In July 2006, the ACLU of Alabama joined this long-running school desegregation case which was originally filed in 1963. Our immediate goal was to prevent the Pickens County School Board from closing the Carrollton Unit School, a majority African American school which the school board had neglected for years while allocating disproportionate resources to a predominantly white school in another part of the county. Closing the Carrollton school, the only school in the Carrollton community, would have resulted in more harm to Black students in the county than white students, thereby violating the federal court’s holdings in the case. Plaintiffs were successful in obtaining a court order requiring the school board to keep grades K–6 at Carrollton open and to work to make the school a success. It was not possible to keep the higher grades open as the buildings that housed those students had been neglected to the point that they were uninhabitable and beyond repair. We are monitoring to ensure that the Board complies with the Court’s order to keep the school open and work to make it a success.
In addition, we are working to stop the race-based discrimination in the allocation of resources in Pickens County schools so that African American students have the same opportunity that white students do to graduate from high school, earn the more valuable diplomas and attend college or technical school. The disparity in educational opportunity between Black and white students in the system is dramatic and has led to African American students dropping out at higher rates, graduating with less meaningful diplomas and scoring lower on standardized tests.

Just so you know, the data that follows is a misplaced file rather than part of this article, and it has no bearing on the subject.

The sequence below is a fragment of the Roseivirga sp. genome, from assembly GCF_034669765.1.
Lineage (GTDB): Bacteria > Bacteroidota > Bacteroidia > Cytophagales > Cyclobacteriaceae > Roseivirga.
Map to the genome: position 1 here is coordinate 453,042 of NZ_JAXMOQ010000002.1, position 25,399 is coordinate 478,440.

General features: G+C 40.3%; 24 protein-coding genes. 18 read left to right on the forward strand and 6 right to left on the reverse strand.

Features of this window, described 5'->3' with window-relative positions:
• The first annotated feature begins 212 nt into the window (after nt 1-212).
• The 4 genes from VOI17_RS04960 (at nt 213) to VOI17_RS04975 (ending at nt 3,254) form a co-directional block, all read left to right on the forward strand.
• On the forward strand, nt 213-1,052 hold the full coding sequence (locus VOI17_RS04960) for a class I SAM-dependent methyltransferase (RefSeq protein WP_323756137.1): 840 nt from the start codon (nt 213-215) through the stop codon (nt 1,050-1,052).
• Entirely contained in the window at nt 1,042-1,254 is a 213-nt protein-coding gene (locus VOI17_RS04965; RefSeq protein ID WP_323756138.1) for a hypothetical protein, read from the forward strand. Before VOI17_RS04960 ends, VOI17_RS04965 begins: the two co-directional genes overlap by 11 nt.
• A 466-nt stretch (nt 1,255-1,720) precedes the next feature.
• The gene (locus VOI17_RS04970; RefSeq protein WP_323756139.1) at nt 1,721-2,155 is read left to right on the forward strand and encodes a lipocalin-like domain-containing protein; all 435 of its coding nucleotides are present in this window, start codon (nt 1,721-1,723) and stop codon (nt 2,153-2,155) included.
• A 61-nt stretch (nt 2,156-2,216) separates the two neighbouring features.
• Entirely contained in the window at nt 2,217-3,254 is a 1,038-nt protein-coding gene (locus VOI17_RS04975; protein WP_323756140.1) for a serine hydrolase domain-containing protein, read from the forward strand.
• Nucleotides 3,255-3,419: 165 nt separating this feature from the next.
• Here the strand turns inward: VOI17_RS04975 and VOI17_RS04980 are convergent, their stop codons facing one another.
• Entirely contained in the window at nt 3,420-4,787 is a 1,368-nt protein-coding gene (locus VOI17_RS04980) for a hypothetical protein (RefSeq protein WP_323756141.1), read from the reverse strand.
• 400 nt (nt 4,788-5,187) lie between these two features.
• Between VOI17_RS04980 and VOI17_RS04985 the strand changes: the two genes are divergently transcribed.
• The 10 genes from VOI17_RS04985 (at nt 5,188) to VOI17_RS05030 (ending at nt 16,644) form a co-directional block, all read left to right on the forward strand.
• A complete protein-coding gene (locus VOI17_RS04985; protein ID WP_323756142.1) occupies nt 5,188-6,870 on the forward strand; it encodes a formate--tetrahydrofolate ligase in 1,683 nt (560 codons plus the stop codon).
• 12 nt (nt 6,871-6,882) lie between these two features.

A further Consent Decree was negotiated by the parties and entered by the Court on August 4, 2011, to remedy the vestiges of racial segregation in Pickens County schools. Our goal is to obtain fairness for racial minority students in Pickens County schools in course offerings, extracurricular activities, discipline, college scholarship opportunities, drop-out rates and other quality of education issues. The Decree details requirements for the Pickens County Board of Education to meet and requires it to file an annual report on the Benchmarks, Timelines and Standards set forth in the Order. The Board is required to meet twice a year, in April and October, with the Plaintiffs to review progress toward compliance with the Decree. Implementation of the Consent Decree is still ongoing.